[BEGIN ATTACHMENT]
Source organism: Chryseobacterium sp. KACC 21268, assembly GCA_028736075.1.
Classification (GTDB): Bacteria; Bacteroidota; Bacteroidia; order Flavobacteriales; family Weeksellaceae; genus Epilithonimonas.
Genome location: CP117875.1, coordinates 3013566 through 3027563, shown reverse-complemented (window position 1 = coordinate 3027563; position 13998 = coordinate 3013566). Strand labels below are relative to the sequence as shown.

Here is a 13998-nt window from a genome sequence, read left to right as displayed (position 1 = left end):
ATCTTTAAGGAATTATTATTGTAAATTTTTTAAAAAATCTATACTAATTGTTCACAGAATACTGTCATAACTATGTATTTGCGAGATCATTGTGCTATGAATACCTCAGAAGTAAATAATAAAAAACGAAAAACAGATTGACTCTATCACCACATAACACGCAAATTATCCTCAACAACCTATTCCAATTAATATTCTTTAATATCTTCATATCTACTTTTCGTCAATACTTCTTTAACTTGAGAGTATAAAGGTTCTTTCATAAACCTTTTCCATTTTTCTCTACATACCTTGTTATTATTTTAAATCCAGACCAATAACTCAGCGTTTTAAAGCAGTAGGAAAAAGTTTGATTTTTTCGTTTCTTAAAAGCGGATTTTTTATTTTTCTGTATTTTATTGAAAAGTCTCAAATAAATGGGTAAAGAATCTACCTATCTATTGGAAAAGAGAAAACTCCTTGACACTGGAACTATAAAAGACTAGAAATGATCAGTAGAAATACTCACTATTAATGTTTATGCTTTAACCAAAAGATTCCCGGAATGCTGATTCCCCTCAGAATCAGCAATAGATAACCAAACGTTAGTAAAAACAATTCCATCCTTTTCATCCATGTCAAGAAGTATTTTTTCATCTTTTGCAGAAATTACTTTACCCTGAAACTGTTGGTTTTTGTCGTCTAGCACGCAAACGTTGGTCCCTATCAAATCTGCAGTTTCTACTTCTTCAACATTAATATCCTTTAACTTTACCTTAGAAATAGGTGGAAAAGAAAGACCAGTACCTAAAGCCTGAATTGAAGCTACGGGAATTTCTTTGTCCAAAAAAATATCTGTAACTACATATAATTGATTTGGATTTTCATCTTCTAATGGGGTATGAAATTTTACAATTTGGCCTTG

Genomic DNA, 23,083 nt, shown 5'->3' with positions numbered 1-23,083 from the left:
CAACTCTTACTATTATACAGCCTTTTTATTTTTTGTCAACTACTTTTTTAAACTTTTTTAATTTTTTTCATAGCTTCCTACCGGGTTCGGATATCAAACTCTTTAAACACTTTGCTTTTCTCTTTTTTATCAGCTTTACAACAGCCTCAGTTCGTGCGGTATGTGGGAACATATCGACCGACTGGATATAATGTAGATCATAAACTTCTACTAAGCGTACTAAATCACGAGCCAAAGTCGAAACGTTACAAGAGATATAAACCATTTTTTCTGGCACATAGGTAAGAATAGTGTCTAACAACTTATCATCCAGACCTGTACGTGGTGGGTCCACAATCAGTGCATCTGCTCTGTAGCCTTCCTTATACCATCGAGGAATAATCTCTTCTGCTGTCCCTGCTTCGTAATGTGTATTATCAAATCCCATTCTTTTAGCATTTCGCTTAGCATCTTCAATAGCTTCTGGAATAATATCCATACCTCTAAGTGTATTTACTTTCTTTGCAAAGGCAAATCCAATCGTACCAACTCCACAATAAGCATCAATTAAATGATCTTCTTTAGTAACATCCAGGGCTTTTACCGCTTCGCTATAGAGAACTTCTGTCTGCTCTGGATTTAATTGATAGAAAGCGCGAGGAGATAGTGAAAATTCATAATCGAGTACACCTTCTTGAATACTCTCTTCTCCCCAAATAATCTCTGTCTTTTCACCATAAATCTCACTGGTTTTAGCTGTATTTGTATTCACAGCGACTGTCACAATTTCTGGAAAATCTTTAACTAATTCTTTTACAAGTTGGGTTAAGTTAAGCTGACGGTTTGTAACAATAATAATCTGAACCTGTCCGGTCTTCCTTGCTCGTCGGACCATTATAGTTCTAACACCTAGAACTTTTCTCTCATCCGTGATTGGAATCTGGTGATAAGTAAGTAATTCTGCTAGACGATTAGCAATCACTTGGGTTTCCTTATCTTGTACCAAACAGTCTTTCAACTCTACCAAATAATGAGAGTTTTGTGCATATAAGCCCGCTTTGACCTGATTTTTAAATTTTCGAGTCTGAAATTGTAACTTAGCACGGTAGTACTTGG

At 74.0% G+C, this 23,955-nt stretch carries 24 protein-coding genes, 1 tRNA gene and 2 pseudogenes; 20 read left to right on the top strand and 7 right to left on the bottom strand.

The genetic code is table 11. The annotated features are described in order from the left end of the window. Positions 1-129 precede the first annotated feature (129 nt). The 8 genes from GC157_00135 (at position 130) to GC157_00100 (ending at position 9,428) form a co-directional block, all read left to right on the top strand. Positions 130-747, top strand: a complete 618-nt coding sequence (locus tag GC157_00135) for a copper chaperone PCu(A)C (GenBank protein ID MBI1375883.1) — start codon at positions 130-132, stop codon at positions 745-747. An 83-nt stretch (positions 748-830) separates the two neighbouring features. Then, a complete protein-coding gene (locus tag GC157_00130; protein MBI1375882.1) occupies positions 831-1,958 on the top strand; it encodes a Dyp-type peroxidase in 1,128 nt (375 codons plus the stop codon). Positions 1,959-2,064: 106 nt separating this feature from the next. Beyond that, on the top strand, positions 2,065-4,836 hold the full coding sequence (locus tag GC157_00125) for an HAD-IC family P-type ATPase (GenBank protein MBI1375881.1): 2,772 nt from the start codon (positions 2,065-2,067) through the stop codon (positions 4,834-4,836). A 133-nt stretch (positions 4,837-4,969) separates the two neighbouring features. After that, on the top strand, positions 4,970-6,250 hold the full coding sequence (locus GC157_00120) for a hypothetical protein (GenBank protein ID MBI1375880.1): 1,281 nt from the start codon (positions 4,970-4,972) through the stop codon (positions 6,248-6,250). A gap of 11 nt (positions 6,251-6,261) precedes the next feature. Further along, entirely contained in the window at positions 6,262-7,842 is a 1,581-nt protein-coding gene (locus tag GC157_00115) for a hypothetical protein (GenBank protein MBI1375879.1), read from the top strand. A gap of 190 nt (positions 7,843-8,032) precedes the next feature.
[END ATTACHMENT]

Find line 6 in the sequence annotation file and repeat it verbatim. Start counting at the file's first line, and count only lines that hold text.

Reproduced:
Genomic DNA, 23,083 nt, shown 5'->3' with positions numbered 1-23,083 from the left: